I have a three story house, on a steep slope, in the mountains west of Denver. My main floor living is my second floor and my deck (walkout from the 2nd floor) is my outside area for entertainment. After 20 years, the 600 sq. ft. deck needed a makeover. I decided on B grade redwood to replace painted wood. The hand rail was a baluster style and in my demolition and initial reconstruction I planned on staying with that style …until…. I discovered some cable rail kits at a lumber yard. I thought a cable rail would really enhance my deck and since I was doing the work myself I could work it into my budget. I started exploring the installation parameters and costs and after some initial calls to Stainless Cable and Railing (SCR) to understand the structural requirements for post placement, I proceeded to relocate some of the new posts I had already installed for the baluster hand rail so as to comply with the post placement for cable rails.
After the initial conversations with SCR, I knew the maximum allowable distance between the 4x4 posts and that I wanted to run the cables through the posts. I did not know where to start the cable runs, where to stop them, how to turn corners or where the tension should be. I took advantage of the design service from SCR by sending in a drawing of my deck depicting the layout with precise measurements between the posts. I also included photos of every conceivable start/stop point and every turn. They reviewed the drawing and photos, designed the railing system, sent me a quote and I placed the order. Rather than have SCR swage the cables, I decided to field swag them because that method looked straight forward enough, was the least cost option, eliminated the risk of measurement errors, and reduced the amount of scrap material.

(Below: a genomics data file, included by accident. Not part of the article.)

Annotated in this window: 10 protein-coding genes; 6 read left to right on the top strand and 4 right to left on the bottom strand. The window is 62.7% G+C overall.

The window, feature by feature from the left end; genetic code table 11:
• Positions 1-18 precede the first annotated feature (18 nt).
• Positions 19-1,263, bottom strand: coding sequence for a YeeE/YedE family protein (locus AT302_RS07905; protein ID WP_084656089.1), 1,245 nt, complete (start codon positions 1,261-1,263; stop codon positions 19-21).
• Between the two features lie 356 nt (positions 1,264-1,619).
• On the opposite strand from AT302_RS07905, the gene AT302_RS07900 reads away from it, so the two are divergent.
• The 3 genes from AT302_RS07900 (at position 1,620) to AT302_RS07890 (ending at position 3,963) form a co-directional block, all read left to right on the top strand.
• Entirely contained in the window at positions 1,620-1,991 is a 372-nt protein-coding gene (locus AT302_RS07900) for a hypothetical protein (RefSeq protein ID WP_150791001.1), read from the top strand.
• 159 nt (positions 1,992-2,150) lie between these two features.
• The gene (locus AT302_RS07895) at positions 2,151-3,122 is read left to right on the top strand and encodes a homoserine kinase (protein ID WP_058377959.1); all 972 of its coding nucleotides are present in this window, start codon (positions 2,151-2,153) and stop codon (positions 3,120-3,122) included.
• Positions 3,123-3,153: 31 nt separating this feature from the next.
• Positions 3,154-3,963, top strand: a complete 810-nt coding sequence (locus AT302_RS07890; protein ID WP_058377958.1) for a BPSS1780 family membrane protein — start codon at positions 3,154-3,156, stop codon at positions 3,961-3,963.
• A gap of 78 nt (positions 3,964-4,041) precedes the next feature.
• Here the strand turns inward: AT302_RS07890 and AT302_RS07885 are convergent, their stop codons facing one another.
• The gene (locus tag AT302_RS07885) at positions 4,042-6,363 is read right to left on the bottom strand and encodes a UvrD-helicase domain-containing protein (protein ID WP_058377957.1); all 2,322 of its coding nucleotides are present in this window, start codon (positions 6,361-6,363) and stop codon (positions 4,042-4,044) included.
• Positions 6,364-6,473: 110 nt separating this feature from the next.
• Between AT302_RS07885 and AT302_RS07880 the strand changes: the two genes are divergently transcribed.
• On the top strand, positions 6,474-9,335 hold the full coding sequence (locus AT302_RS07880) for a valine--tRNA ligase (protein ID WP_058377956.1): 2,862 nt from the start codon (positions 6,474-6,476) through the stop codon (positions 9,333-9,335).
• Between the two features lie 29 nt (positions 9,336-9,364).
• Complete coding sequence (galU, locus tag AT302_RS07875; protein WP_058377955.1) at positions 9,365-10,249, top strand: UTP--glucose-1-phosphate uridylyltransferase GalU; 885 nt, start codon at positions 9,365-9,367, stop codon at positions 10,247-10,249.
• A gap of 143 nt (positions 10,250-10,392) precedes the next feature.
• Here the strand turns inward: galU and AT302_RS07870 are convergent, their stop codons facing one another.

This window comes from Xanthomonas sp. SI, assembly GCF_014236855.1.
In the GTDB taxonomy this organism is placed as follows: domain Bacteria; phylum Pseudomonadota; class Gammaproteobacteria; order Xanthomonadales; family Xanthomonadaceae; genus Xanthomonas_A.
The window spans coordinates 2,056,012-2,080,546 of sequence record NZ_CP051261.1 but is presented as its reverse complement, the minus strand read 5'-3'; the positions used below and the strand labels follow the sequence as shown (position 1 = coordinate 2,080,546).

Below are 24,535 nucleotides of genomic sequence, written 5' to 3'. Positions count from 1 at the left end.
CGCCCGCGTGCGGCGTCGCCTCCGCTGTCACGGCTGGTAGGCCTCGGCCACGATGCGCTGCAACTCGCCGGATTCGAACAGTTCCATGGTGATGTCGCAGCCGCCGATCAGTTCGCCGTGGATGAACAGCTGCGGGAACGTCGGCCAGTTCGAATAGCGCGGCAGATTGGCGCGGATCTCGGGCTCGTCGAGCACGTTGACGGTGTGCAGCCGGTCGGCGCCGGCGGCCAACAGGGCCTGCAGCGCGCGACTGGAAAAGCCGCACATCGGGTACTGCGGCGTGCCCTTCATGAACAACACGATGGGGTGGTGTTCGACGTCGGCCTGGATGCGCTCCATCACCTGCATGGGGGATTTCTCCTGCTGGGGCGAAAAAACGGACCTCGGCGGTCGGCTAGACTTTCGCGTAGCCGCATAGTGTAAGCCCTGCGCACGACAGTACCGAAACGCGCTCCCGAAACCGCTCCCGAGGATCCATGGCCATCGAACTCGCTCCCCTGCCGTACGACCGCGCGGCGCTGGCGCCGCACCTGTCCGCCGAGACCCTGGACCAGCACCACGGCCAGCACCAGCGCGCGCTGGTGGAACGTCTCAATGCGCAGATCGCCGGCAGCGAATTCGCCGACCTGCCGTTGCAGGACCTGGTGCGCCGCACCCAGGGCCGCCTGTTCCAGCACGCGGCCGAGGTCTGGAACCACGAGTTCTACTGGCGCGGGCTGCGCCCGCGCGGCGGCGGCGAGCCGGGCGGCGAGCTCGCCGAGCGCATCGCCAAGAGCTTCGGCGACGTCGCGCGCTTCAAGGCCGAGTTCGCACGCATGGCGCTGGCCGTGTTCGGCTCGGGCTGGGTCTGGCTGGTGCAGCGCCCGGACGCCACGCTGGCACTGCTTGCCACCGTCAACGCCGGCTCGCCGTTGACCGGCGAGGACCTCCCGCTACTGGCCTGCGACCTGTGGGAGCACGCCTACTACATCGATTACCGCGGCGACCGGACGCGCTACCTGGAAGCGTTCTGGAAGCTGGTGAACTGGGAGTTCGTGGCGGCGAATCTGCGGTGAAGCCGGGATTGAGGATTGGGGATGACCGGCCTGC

The SCR design divided my deck into 4 sections (cable runs) and incorporated the least cost option given that I needed surface mounted components for some posts and through-the-post components for others. I follow the design precisely and learned some things in the process. Lessons learned:
1.A long straight run, even one with a slight turn, can be tensioned in one direction.
2.If you make a 90 degree turn in wooden posts, even with hole protectors, you’re better off tensioning in both directions away from the turn.
3.For consistence in drilling the holes in the posts, make a template out of 2x2 roof flashing and line up the cables between the start/stop points with a string.
As the railing construction progressed, one section required that I modify the SCR design. The modification was necessary so that I could tension both directions from a 90 degree corner. This change dictated a new list of materials and returns of some unused components. SCR accepted my returns without issue. They were great to work with and their prices were competitive. I did an analysis of my final costs compared to some prepackaged kits and determined that I had saved money and did not compromise quality.
I am proud of the way my deck turned out I’ve included some pictures for review. I’m also very satisfied with the product and assistance I received from Stainless Cable and Railing. I would recommend them and when spring rolls around I’ll be going back to them from more product to redo a small deck on my third floor and a walkway to my front door.